• To incur risk of (something).
  • To incur risk of harming or jeopardizing.
  • To incur risk as a result of (doing something).


Narrower meaning words


  • From earlier risque, from Middle French risque, from Italian risco (modern Italian rischio) and rischiare.
  • Most dictionaries consider the etymology of these Italian terms uncertain, but some suggest they perhaps come from Vulgar Latin *resicum ("that which cuts, rock, crag") (> Medieval Latin resicu), from Latin resecō ("cut off, loose, curtail"), in the sense of that which is a danger to boating or shipping; or from Ancient Greek ῥιζικόν ("root, radical, hazard").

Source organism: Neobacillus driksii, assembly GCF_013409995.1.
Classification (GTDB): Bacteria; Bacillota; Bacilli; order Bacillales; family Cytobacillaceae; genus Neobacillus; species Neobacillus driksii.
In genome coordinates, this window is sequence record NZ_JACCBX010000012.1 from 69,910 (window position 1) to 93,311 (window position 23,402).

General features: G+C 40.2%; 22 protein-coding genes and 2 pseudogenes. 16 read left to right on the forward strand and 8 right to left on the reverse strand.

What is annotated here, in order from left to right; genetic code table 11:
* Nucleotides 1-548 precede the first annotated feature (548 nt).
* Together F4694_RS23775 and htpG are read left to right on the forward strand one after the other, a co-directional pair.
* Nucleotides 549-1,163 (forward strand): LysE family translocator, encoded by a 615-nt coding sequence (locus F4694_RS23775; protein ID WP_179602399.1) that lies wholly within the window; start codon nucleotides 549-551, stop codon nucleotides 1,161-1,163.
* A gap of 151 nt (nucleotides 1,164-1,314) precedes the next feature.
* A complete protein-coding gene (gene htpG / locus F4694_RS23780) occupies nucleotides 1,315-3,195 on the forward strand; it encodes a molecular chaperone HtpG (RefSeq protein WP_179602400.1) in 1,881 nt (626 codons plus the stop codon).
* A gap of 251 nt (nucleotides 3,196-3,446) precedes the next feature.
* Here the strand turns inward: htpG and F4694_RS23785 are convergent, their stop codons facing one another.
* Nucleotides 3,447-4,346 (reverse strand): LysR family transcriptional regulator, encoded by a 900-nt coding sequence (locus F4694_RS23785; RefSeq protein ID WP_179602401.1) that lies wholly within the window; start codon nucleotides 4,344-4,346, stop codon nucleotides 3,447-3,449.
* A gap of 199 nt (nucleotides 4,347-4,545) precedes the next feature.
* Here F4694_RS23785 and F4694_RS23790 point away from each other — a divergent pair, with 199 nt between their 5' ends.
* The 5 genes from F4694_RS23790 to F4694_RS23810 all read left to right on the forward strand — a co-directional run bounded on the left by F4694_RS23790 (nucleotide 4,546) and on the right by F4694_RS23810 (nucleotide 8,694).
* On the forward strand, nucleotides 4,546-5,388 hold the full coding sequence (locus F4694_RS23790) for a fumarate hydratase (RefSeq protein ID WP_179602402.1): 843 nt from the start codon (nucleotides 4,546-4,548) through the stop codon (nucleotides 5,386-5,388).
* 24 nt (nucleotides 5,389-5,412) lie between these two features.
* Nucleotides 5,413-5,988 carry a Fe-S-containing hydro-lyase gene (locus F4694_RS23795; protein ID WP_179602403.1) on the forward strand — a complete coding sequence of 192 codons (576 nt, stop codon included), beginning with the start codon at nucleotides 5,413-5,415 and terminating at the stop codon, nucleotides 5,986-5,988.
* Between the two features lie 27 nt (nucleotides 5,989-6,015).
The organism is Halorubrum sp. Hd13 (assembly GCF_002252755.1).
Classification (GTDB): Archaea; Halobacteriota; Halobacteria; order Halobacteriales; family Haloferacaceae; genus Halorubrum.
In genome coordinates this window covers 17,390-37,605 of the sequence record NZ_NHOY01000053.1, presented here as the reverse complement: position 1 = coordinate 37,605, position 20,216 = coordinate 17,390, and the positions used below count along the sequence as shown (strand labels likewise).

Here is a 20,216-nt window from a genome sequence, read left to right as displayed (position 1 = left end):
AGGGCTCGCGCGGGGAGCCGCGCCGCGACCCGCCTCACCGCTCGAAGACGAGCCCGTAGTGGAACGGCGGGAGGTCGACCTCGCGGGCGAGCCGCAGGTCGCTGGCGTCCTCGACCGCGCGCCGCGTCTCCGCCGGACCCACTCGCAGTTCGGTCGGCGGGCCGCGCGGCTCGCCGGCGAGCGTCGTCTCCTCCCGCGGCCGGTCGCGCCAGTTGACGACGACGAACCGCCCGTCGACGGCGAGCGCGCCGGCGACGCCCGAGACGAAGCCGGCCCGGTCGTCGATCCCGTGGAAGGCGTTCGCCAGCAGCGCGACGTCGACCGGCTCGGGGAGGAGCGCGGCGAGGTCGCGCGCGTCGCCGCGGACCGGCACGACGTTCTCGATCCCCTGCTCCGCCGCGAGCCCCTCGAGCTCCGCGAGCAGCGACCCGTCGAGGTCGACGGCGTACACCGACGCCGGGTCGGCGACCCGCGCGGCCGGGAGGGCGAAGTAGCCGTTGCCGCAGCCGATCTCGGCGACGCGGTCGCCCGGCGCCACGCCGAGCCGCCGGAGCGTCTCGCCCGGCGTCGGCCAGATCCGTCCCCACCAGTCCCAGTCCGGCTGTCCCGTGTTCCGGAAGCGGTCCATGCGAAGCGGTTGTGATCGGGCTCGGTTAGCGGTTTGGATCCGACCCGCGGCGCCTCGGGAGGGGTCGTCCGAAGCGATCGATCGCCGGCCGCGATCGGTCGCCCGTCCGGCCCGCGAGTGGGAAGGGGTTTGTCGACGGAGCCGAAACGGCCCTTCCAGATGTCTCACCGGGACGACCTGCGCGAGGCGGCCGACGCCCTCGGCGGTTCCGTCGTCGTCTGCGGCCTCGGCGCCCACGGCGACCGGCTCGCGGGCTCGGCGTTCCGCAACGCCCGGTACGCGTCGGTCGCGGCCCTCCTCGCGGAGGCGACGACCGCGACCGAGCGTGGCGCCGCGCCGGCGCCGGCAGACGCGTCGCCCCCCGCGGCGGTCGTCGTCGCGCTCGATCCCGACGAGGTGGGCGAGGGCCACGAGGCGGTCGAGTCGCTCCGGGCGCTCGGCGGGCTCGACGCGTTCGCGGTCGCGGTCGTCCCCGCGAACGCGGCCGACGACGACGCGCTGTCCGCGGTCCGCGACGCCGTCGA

• A few dictionaries express more certainty. Collins says the Italian risco comes from Ancient Greek ῥίζα ("cliff") due to the hazards of sailing along rocky coasts. The American Heritage says it probably comes from Byzantine Greek ῥιζικό, from Arabic رِزْق, from Classical Syriac ܪܙܩܐ, from Middle Persian, from Middle Persian, from Old Persian, from Proto-Indo-European *lewk-.
  • Cognate with Spanish riesgo, Portuguese risco

Modern English dictionary

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